You’ll also attend seminars and tutorials. However, independent study is crucial, allowing you to hone your skills and explore your own creative approaches to performance.

Assessment

Your performances will largely be assessed through your recitals, and you’ll also submit programme notes for each recital that you complete. Depending upon your module choices, other modules may also assess you on project work, bibliographical exercises, essays and presentations. Optional modules may also use specialist tasks such as compositions or critical editions.

Career opportunities

This programme will allow you to develop as a performer, improve your musical knowledge and gain critical, research and communication skills.

Graduates have pursued a range of careers in orchestral playing, solo performance, instrumental teaching, and arts administration. Several have also pursued further study at conservatoires in the UK and abroad, or research degrees at Leeds and other institutions.

We also offer additional support as you develop your career plans: the School of Music boasts a unique Alumni Mentoring Network, where students can be supported by past students as they start to plan their next steps.

Careers support

We encourage you to prepare for your career from day one. That’s one of the reasons Leeds graduates are so sought after by employers.

The Careers Centre and staff in your faculty provide a range of help and advice to help you plan your career and make well-informed decisions along the way, even after you graduate. Find out more at the Careers website.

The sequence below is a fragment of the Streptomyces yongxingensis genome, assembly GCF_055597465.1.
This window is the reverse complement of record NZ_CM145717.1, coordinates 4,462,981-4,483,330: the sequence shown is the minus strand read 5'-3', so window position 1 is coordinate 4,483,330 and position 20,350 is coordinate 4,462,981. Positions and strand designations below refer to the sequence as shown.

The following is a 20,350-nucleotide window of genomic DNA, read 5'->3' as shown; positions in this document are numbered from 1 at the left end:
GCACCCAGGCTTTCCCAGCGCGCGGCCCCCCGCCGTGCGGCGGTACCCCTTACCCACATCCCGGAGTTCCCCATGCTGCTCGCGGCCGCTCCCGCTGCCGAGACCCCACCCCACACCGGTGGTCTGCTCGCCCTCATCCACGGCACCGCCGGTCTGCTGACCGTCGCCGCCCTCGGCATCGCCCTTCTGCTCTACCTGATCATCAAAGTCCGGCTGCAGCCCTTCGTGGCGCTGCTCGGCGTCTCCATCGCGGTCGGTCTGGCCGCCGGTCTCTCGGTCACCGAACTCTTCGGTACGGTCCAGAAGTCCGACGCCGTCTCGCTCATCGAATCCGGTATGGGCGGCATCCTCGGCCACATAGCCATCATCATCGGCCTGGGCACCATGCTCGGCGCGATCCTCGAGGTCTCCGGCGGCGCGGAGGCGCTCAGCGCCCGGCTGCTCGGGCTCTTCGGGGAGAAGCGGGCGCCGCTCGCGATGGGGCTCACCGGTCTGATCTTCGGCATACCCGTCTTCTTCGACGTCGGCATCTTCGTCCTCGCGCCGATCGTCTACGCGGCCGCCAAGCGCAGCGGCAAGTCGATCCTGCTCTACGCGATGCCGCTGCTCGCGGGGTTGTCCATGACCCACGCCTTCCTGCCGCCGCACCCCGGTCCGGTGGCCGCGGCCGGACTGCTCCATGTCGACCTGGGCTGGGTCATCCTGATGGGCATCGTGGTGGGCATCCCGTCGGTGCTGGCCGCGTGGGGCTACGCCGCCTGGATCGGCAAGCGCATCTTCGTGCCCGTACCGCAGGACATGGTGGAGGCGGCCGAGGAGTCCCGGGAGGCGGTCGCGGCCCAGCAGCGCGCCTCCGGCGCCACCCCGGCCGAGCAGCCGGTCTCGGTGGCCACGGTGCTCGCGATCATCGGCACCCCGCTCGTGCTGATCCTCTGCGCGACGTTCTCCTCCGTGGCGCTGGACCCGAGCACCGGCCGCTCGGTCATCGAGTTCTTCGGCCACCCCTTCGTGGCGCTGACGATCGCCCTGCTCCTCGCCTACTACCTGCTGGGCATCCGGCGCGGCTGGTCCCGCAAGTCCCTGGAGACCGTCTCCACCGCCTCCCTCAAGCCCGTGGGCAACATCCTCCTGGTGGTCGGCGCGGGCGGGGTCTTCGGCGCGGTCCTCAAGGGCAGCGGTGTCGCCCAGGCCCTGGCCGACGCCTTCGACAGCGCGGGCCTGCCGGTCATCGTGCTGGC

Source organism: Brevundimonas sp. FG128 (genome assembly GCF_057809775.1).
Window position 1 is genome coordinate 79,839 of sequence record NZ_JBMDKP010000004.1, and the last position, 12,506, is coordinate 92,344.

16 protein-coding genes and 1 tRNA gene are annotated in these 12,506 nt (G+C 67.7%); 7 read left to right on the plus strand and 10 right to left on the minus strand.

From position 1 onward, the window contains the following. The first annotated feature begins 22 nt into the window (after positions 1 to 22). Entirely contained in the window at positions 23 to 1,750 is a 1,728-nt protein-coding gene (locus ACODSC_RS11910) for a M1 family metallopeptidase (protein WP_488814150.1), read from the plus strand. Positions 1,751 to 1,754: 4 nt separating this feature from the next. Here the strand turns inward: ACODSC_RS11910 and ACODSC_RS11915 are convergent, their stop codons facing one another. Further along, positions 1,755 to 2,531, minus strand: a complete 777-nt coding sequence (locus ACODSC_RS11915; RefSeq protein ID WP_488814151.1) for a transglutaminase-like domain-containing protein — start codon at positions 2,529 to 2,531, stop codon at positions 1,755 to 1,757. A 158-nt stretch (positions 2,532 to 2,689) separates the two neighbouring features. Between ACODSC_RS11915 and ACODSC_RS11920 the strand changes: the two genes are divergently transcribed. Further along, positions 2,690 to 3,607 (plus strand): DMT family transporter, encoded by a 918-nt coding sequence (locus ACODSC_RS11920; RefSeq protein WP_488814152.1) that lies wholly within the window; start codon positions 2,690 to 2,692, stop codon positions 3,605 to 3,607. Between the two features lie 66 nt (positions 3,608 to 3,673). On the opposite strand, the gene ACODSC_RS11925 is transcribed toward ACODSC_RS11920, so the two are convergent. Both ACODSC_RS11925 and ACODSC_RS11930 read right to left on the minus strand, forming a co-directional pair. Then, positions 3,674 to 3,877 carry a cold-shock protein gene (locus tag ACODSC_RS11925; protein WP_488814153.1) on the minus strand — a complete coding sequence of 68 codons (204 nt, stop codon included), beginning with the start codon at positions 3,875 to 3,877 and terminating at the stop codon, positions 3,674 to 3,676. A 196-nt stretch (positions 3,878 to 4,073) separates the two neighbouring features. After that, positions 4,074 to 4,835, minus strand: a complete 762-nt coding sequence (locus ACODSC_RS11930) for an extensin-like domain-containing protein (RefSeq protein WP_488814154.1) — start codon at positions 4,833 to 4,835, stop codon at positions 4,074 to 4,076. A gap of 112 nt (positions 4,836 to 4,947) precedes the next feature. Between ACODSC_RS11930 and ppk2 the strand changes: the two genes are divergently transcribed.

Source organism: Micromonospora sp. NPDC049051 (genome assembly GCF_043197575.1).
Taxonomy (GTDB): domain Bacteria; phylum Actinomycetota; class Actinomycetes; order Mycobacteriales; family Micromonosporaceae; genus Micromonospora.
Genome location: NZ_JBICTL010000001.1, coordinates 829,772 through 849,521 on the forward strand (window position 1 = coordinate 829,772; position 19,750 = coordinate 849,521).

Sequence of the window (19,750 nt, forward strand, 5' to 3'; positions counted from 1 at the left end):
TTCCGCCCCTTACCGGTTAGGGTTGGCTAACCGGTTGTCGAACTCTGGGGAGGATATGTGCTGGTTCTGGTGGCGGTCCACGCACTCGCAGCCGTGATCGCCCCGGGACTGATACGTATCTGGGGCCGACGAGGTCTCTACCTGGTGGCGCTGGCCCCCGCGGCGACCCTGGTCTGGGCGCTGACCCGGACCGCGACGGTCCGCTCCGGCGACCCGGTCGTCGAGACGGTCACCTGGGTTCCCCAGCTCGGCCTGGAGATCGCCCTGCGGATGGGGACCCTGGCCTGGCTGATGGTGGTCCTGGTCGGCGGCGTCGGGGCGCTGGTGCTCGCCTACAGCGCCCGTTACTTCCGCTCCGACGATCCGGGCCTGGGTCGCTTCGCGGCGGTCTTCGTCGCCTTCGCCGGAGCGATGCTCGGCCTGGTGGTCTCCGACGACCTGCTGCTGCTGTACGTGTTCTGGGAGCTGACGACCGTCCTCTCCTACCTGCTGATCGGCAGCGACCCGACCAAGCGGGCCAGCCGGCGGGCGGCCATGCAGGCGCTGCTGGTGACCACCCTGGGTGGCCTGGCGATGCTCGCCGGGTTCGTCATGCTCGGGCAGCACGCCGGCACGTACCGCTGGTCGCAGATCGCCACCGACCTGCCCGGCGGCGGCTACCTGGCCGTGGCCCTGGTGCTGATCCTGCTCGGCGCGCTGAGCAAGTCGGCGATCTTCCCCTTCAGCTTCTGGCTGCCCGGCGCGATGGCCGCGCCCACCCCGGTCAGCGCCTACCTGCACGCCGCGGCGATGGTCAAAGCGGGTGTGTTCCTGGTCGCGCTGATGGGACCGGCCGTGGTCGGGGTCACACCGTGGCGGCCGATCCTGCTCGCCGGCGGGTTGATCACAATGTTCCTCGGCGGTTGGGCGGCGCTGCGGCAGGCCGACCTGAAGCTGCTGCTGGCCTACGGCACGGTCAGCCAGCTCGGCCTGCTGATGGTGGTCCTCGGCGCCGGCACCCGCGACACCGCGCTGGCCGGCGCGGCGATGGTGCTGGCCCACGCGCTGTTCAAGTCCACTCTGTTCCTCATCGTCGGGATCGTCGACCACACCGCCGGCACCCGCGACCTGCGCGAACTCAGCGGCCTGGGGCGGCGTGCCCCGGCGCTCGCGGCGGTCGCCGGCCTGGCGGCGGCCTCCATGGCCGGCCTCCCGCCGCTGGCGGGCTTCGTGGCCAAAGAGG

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This course aims to create informed, skilled and insightful performers across a wide range of musical genres. It is ideal if you aspire to become a professional performer or are an instrumental teacher and would like to further develop your knowledge of music performance. Read more
This course aims to create informed, skilled and insightful performers across a wide range of musical genres. It is ideal if you aspire to become a professional performer or are an instrumental teacher and would like to further develop your knowledge of music performance. You will receive individual tuition on your instrument or voice from a top professional performer.

Key features
-You will have the opportunity to develop and enhance your performance skills through one-to-one tuition, masterclasses, recitals and ensemble participation.
-Facilities include a large rehearsal and performance space with supporting recording equipment, an extensive collection of musical instruments and a fully networked IT environment.
-You will have the chance to attend masterclasses and workshops run by national and international performers and composers - such as Stephen Coombs, Jane Manning, Steve Martland, Judith Weir, Steve Goss, Howard Skempton, Arditti String Quartet, Brian Ferneyhough - and take part in events with a range of performers from different backgrounds.

What will you study?

You will cover issues of performance practice, preparation of performance, aesthetics of music performance, analysis for performers, the psychology of performance, and performance presentation. You will also be asked to critique and evaluate your own performances, and will undertake a performance-based project. A range of option modules allows you to develop your skills in related topics, such as composition, conducting, arranging and ensemble performance.

Assessment

A variety of assessment methods is used, including a major public performance recital; a portfolio of presentational and promotional materials; essays, critiques and critical reviews; and a position paper, presentations and research paper.

Course structure